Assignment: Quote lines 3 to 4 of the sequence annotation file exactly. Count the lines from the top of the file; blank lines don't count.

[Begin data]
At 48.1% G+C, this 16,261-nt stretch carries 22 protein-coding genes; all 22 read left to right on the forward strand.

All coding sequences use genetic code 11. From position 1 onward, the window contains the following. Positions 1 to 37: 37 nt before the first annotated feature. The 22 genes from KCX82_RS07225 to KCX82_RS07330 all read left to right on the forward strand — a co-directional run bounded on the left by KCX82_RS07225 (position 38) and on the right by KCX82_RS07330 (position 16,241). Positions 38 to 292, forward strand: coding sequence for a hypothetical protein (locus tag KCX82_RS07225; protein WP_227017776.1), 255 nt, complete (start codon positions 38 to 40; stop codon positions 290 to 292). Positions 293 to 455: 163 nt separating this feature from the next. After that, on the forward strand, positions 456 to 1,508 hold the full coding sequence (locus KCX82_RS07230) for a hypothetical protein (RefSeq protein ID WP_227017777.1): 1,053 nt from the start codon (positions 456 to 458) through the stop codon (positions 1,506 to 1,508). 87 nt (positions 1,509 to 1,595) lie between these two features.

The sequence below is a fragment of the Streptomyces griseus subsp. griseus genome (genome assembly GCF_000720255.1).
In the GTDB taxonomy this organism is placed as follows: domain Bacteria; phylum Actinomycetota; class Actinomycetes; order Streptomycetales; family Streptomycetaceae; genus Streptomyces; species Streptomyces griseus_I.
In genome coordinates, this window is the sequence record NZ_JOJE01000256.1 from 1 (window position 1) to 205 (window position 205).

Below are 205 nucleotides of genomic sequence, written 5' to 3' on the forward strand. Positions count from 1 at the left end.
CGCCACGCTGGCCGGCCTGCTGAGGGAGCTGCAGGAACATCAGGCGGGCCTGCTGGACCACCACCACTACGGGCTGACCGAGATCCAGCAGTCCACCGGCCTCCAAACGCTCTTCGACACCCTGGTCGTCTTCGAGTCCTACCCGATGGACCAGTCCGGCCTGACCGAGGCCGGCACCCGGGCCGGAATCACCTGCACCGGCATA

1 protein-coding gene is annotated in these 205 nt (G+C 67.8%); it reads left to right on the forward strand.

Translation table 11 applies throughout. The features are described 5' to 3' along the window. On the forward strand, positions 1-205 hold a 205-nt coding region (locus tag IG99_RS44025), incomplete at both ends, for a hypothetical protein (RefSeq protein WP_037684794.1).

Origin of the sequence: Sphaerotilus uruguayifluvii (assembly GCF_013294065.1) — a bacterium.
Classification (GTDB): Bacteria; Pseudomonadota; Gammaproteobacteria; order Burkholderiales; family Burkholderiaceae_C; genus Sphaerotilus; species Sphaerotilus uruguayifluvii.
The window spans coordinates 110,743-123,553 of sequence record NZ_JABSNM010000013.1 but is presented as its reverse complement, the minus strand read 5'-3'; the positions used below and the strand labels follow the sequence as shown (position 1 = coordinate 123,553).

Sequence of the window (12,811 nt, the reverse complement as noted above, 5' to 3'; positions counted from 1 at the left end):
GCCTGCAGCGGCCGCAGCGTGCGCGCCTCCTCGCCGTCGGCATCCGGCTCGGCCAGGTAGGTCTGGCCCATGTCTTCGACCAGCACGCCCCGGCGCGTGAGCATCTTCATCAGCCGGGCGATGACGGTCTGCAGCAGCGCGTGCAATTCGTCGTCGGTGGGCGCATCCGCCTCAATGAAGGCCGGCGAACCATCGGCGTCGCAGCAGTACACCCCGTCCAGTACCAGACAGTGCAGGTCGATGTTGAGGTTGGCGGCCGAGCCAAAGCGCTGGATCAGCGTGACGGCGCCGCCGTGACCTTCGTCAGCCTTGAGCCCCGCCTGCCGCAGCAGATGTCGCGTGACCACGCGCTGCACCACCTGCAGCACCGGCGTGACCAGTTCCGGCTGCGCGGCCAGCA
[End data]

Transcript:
The sequence below is a fragment of the Streptomyces griseus subsp. griseus genome (genome assembly GCF_000720255.1).
In the GTDB taxonomy this organism is placed as follows: domain Bacteria; phylum Actinomycetota; class Actinomycetes; order Streptomycetales; family Streptomycetaceae; genus Streptomyces; species Streptomyces griseus_I.